Review: “Broken City”

Broken City

Who knew there were crooked politicians?

In this political thriller directed by Allen Hughes (1/2 of the brother duo behind “The Book of Eli”), an ex-cop (Mark Wahlberg) is caught in an unhealthy partenership with a corrupt mayor (Russell Crowe). After a bad shoot, Billy Taggart retires from the police force at the urging of Mayor Hostetler and police chief Carl Fairbanks (Jeffrey Wright). Years later, Taggart, who works as a private investigator, is called into the mayor’s office for a special case: finding the mayor’s wife’s lover.

After accepting the case, Taggart slowly uncovers that the case is about more than just the mayor’s wife (Catherine Zeta-Jones). If you can figure out the majority of the rest of the film, you’re not alone. There are several good things about “Broken City,” but originality is not one of them.

Wahlberg and Crowe do what they can with the script. The latter is a scene-chewing performance that is fun to watch while the former is more of an everyman character that could have been played by half of Hollywood to the same effect. The rest of the cast is made up of a criminally underused Zeta-Jones and Wright’s best attempts at a noteworthy performance. Two other notable characters are a great Barry Pepper as Crowe’s political rival and Alona Tal playing Wahlberg’s Veronica Mars-esque assistant.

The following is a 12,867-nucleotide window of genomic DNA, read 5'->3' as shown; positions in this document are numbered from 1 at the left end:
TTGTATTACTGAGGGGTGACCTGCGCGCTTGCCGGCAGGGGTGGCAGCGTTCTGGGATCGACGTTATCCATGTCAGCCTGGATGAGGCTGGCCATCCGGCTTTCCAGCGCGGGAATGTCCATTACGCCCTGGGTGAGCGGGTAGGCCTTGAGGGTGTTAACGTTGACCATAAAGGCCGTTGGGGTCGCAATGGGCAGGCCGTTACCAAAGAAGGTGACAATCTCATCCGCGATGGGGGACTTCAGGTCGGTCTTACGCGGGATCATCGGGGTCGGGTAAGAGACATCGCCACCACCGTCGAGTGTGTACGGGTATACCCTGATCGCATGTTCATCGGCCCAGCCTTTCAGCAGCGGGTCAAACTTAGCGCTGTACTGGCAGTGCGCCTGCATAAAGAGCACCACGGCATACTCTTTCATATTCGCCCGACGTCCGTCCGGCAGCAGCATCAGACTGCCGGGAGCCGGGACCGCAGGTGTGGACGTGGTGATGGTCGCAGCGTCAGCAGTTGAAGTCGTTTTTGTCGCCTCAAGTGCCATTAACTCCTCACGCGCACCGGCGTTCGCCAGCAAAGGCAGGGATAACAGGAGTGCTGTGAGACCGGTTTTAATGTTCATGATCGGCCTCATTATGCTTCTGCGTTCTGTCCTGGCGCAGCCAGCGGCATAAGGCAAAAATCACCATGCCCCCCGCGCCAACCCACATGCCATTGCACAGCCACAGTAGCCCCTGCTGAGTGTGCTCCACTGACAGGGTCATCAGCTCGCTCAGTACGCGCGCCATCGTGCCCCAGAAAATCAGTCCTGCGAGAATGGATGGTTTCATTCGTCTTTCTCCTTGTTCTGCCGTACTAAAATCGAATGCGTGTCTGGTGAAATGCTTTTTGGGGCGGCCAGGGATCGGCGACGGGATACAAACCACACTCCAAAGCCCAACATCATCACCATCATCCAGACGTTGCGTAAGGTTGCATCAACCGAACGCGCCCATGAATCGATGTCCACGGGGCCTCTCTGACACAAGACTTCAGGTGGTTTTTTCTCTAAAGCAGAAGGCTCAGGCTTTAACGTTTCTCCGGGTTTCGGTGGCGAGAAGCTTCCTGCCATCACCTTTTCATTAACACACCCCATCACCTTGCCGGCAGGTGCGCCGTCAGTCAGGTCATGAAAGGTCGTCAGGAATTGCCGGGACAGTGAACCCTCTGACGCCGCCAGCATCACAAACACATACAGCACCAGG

In order for a mainstream political thriller like this to be exceptional, the plot (and the conspiracy) have to be intriguing but simple enough to follow. The second part is where “Broken City” has some problems. What the evil mayor and his friends are up to is pretty standard stuff to find in this kind of movie, but a lot of the details are easy to miss due to some of the wording of the dialogue, etc. There’s a lot of tell and not a lot of show, so things can be confusing.

This film marks the first time either of the Hughes brothers have made a feature film on their own and it shows. Together the duo has put together a pretty good resume, but something seems to be missing from “Broken City.” When Albert Hughes makes his first solo film, “Motor City,” we’ll see if things are better.

I went into this film with fairly low expectations, since it was getting poor reviews, but found “Broken City” to be an enjoyable way to spend two hours. It certainly could have used a re-write or two, but there are much worse ways to spend an afternoon. This is an example of a good cast trying its best to save a mediocre film.

Grade: C+

I’ve recently been able to see this year’s Oscar nominees for Best Live Action Short and Documentary Short, so hopefully I get some time to write about those leading up to the Academy Awards. In the meantime, I’ll try to get some more consistent posting.

Happy viewing.


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